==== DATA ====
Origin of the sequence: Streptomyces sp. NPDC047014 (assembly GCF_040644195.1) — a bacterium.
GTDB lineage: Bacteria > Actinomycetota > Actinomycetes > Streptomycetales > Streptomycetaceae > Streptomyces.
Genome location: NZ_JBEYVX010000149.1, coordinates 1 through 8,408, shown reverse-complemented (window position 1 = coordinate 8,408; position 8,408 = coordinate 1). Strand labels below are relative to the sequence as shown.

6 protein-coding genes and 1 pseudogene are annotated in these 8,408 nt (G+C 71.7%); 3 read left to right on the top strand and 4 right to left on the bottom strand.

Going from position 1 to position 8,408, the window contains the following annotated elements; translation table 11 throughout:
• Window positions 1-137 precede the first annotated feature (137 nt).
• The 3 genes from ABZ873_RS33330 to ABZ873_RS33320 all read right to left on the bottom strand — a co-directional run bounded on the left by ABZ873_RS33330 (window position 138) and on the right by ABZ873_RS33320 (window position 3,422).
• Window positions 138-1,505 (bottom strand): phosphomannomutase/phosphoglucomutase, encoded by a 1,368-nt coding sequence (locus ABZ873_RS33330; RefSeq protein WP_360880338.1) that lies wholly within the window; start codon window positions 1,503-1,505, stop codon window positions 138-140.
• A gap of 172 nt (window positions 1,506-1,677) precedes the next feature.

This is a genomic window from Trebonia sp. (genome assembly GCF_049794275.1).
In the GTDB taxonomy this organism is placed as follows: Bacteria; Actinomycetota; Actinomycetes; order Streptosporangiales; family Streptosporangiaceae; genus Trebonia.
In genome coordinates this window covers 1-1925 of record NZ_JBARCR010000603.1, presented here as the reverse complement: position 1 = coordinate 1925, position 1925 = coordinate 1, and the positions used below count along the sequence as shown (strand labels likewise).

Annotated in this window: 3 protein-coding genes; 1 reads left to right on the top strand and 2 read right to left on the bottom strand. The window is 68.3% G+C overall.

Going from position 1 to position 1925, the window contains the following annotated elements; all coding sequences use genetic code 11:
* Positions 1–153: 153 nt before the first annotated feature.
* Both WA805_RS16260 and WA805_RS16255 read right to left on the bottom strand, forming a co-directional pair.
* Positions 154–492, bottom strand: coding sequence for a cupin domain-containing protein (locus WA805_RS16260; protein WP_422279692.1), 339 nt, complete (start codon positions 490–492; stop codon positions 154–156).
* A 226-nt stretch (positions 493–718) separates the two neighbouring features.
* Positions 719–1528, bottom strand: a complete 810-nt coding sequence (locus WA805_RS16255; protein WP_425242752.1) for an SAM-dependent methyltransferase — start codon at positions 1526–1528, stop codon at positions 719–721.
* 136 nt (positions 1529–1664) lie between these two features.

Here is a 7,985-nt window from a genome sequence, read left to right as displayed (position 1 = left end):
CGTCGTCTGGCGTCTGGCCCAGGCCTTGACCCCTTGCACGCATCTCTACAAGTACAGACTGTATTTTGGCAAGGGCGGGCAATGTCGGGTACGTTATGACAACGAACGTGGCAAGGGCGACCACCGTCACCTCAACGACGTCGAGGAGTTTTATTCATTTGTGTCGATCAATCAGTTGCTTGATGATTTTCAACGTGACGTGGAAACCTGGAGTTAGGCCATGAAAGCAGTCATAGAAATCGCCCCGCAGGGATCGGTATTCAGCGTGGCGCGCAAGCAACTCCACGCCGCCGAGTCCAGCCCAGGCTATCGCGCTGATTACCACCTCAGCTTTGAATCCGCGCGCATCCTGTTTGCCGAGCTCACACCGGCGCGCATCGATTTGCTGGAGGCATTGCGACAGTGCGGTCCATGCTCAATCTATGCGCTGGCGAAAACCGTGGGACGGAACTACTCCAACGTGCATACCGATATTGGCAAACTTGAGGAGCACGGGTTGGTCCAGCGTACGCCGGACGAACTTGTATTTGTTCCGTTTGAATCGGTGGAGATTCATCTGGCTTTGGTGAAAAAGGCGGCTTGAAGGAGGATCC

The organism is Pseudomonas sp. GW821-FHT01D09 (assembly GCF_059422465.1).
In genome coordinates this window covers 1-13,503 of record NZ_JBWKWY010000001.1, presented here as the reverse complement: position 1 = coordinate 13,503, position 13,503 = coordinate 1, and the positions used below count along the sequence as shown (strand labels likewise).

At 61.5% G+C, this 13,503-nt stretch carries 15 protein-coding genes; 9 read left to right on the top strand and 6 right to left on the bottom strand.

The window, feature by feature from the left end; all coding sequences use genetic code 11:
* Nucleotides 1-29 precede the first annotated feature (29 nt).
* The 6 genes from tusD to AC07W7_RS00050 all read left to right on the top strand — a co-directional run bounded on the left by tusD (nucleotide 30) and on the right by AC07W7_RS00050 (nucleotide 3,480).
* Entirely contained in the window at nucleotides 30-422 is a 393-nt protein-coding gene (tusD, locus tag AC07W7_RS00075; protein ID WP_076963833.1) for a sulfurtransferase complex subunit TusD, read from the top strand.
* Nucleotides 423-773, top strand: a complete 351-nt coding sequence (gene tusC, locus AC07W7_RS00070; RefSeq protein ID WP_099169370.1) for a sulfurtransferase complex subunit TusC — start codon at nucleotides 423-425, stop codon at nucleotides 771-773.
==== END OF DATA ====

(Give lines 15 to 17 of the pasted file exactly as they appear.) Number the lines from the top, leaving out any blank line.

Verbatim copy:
* Positions 1–153: 153 nt before the first annotated feature.
* Both WA805_RS16260 and WA805_RS16255 read right to left on the bottom strand, forming a co-directional pair.
* Positions 154–492, bottom strand: coding sequence for a cupin domain-containing protein (locus WA805_RS16260; protein WP_422279692.1), 339 nt, complete (start codon positions 490–492; stop codon positions 154–156).